QUINCE MARMALADE(Preserving And Bottling.) - (The Jewish Manual)
Peel, cut into quarters, and core two pounds of sharp apples, and the
same quantity of quinces; put them into a jar, with one pound of white
sugar powdered and sprinkled over them; cover them with half a pint
of water, and put in also a little bruised cochineal tied in a muslin.
Set them in a slack oven till tender, take out the cochineal, and pulp
the fruit to a marmalade.
Some cooks prefer boiling the sugar and water first and scalding the
fruit till tender, and then adding them to the syrup.
Quince MarmaladeWash and quarter the quinces, without paring them--put them on the fire,
with just water enough to stew them in. When soft, rub them through a
sieve, and put to each pound of the strained quinces a pound of brown
sugar. Set it on a few coals, and let it stew slowly, stirring it
constantly. When it has stewed an hour, take a little of it out, let it
get cold--if it then cuts smooth, it is sufficiently stewed.
Red Quince Marmalade No 1Take one pound and a half of quinces, two pounds of sugar, a pint of
water, and a quarter of a pint of the juice of quinces; boil it tender,
and skim it well. When done enough, put into it a quarter of a pint of
the juice of barberries. Skim it clear as long as any thing rises.
Red Quince Marmalade No 2Scald as many fine large quinces as you would use, and grate as many
small ones as will make a quart of juice, or according to the quantity
you want. Let this settle; after you have pressed it through a coarse
cloth, strain it through a jelly-bag, that what you use may be perfectly
clear. To every pint of this liquor put a pound and a half of sugar, and
a pound and a half of the scalded quinces, which must be pared and cored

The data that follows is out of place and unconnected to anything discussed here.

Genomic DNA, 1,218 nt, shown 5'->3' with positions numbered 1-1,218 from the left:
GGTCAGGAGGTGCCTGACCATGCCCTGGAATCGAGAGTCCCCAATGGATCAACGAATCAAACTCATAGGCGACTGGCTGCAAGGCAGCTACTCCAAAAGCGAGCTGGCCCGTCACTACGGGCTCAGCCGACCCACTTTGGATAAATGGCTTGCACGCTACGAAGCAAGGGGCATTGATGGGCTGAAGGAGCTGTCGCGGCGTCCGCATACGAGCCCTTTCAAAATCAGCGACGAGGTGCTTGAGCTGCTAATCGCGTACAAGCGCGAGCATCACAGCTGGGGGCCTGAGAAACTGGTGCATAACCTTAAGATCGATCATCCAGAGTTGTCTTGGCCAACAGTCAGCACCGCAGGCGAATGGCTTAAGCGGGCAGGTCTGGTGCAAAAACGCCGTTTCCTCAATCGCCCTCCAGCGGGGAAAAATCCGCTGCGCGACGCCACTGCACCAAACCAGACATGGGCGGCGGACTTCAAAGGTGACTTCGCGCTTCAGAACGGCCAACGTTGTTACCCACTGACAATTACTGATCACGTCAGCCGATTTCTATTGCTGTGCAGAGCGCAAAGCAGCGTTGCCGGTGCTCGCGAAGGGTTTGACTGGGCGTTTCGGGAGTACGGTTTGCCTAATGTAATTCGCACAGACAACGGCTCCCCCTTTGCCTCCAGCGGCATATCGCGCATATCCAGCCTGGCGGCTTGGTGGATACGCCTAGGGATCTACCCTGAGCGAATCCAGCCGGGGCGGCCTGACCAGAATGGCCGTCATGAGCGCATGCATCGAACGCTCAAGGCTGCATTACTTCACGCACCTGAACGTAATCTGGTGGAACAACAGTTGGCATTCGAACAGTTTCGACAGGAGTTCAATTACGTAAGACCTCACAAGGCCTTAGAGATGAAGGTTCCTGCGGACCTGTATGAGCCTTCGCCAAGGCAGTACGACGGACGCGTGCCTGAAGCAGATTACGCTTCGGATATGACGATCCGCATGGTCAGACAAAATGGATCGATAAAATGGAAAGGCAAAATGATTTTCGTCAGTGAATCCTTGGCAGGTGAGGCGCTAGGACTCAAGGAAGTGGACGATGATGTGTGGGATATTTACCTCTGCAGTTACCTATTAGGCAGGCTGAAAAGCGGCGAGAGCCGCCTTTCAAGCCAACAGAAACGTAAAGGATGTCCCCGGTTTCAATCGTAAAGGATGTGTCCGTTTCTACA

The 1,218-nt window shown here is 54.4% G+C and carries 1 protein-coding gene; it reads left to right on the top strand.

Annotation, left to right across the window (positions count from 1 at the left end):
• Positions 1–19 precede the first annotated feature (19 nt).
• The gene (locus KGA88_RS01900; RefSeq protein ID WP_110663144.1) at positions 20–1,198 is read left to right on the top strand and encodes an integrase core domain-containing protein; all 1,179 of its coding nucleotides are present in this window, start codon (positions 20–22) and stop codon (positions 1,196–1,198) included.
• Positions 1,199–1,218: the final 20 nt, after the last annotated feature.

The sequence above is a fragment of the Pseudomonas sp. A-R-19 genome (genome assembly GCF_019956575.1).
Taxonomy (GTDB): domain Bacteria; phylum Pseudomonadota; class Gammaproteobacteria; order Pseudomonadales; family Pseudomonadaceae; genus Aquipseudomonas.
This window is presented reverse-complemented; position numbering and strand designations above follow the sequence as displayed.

before they are weighed. Set it at first on a pretty brisk fire; when it
begins to boil, slacken the fire; and when it begins to turn red cover
it close. As soon as it is of a fine bright red, take it off, as it
turns of a blackish muddy colour in a moment if not carefully watched. A
small bit of cochineal, tied up in a bit of rag and boiled with it,
gives it a beautiful colour. Before you have finished boiling, add
barberry juice, to your judgment, which improves the flavour.
Red Quince Marmalade No 3Pare the quinces, quarter them, and cut out all the hard part; to a
pound of quinces put a pound and a half of sugar and half a pound of the
juice of barberries, boiled with water, as you do jelly or other fruit,
boiling it very fast, and break it very small; when it is all to pieces
and jellied, it is enough. If you wish the marmalade to be of a green
colour, put a few black bullaces to the barberries when you make the
White Quince MarmaladePare and quarter the quinces, and put as much water as will cover them;
boil them all to pieces to make jelly, and run it through a jelly-bag.
Take a pound of quinces, quarter them, and cut out all the hard parts;
pare them, and to a pound of fruit put a pound and a half of finely
beaten sugar and half a pint of water. Let it boil till very clear; keep
stirring it, and it will break as you wish it. When the sugar is boiled
very thick, almost to a candy, put in half a pint of jelly, and let it
boil very fast till it becomes a jelly. Take it off the fire, and put in
juice of lemon; skim it well, and put it into pots or glasses.
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